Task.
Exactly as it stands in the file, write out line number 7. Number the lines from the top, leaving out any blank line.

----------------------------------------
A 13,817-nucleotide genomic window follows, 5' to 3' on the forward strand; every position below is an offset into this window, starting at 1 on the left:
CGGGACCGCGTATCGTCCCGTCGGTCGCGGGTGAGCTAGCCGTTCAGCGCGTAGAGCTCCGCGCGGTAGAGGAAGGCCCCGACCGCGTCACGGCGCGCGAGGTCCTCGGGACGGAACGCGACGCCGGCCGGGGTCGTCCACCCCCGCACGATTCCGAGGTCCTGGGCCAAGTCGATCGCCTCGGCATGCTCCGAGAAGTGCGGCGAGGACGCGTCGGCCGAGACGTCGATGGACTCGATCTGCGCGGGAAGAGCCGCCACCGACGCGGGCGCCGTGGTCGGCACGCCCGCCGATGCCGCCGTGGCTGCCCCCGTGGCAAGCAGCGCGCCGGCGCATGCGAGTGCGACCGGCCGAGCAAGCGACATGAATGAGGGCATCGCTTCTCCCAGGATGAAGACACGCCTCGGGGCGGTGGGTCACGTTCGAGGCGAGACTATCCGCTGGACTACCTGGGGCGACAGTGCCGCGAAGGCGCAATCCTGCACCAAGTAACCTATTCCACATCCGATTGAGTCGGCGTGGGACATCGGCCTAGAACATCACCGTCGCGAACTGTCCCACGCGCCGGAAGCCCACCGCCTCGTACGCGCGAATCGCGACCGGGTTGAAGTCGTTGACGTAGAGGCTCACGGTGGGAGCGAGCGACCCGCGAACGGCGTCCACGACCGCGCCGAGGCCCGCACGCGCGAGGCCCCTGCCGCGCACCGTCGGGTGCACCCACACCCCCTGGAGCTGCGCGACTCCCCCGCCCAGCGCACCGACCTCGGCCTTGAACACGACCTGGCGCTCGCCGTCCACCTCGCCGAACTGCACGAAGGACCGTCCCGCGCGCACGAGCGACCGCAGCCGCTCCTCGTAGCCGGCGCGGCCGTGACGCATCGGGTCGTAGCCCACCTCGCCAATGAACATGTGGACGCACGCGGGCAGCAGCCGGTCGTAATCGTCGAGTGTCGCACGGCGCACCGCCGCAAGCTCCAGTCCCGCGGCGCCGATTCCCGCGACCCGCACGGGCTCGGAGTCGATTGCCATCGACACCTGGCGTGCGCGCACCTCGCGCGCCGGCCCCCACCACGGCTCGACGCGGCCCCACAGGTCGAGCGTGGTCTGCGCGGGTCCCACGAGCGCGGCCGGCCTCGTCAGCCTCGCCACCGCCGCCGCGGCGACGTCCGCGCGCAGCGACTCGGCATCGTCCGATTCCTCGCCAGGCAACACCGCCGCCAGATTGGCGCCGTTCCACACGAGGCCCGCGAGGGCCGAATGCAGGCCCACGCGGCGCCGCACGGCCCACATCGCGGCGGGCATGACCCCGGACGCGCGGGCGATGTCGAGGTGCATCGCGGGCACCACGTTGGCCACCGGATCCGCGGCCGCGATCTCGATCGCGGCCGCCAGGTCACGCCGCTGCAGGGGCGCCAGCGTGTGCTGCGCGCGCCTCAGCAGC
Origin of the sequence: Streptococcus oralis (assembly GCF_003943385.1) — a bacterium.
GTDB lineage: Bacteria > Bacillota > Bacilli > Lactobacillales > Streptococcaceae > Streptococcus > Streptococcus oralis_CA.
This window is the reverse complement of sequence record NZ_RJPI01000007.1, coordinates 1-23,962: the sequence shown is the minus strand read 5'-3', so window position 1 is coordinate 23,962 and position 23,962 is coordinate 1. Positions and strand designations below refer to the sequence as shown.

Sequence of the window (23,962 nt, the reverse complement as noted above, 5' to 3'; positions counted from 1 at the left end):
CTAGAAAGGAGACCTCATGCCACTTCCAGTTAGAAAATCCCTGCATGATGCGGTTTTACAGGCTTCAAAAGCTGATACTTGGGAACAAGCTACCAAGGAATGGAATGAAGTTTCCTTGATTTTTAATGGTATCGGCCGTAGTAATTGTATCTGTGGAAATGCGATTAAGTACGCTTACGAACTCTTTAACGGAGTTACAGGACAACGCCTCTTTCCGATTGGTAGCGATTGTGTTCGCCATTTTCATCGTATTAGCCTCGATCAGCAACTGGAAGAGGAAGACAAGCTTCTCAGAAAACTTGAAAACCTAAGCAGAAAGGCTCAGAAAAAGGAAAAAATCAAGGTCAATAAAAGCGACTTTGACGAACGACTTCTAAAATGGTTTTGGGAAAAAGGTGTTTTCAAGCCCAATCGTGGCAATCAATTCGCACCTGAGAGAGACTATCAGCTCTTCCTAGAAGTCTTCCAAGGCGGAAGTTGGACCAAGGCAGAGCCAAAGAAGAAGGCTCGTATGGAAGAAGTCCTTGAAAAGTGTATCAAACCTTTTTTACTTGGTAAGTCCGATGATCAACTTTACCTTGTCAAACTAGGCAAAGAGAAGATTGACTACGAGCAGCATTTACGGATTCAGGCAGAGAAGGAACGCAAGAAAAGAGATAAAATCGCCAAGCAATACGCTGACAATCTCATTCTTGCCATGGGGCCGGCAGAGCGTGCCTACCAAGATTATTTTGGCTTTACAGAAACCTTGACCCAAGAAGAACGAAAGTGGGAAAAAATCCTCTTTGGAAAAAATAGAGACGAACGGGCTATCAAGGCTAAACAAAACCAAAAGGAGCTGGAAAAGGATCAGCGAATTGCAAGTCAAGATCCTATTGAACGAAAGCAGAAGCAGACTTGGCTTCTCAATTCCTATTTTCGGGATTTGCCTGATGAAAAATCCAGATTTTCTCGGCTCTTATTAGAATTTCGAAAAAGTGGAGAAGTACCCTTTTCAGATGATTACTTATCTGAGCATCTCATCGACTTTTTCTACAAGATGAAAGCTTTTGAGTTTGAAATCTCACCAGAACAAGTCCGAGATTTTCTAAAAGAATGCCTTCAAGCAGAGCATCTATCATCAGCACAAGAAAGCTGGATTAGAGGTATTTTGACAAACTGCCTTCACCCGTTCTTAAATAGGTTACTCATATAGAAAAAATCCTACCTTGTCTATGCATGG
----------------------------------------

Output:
CTAGAAAGGAGACCTCATGCCACTTCCAGTTAGAAAATCCCTGCATGATGCGGTTTTACAGGCTTCAAAAGCTGATACTTGGGAACAAGCTACCAAGGAATGGAATGAAGTTTCCTTGATTTTTAATGGTATCGGCCGTAGTAATTGTATCTGTGGAAATGCGATTAAGTACGCTTACGAACTCTTTAACGGAGTTACAGGACAACGCCTCTTTCCGATTGGTAGCGATTGTGTTCGCCATTTTCATCGTATTAGCCTCGATCAGCAACTGGAAGAGGAAGACAAGCTTCTCAGAAAACTTGAAAACCTAAGCAGAAAGGCTCAGAAAAAGGAAAAAATCAAGGTCAATAAAAGCGACTTTGACGAACGACTTCTAAAATGGTTTTGGGAAAAAGGTGTTTTCAAGCCCAATCGTGGCAATCAATTCGCACCTGAGAGAGACTATCAGCTCTTCCTAGAAGTCTTCCAAGGCGGAAGTTGGACCAAGGCAGAGCCAAAGAAGAAGGCTCGTATGGAAGAAGTCCTTGAAAAGTGTATCAAACCTTTTTTACTTGGTAAGTCCGATGATCAACTTTACCTTGTCAAACTAGGCAAAGAGAAGATTGACTACGAGCAGCATTTACGGATTCAGGCAGAGAAGGAACGCAAGAAAAGAGATAAAATCGCCAAGCAATACGCTGACAATCTCATTCTTGCCATGGGGCCGGCAGAGCGTGCCTACCAAGATTATTTTGGCTTTACAGAAACCTTGACCCAAGAAGAACGAAAGTGGGAAAAAATCCTCTTTGGAAAAAATAGAGACGAACGGGCTATCAAGGCTAAACAAAACCAAAAGGAGCTGGAAAAGGATCAGCGAATTGCAAGTCAAGATCCTATTGAACGAAAGCAGAAGCAGACTTGGCTTCTCAATTCCTATTTTCGGGATTTGCCTGATGAAAAATCCAGATTTTCTCGGCTCTTATTAGAATTTCGAAAAAGTGGAGAAGTACCCTTTTCAGATGATTACTTATCTGAGCATCTCATCGACTTTTTCTACAAGATGAAAGCTTTTGAGTTTGAAATCTCACCAGAACAAGTCCGAGATTTTCTAAAAGAATGCCTTCAAGCAGAGCATCTATCATCAGCACAAGAAAGCTGGATTAGAGGTATTTTGACAAACTGCCTTCACCCGTTCTTAAATAGGTTACTCATATAGAAAAAATCCTACCTTGTCTATGCATGG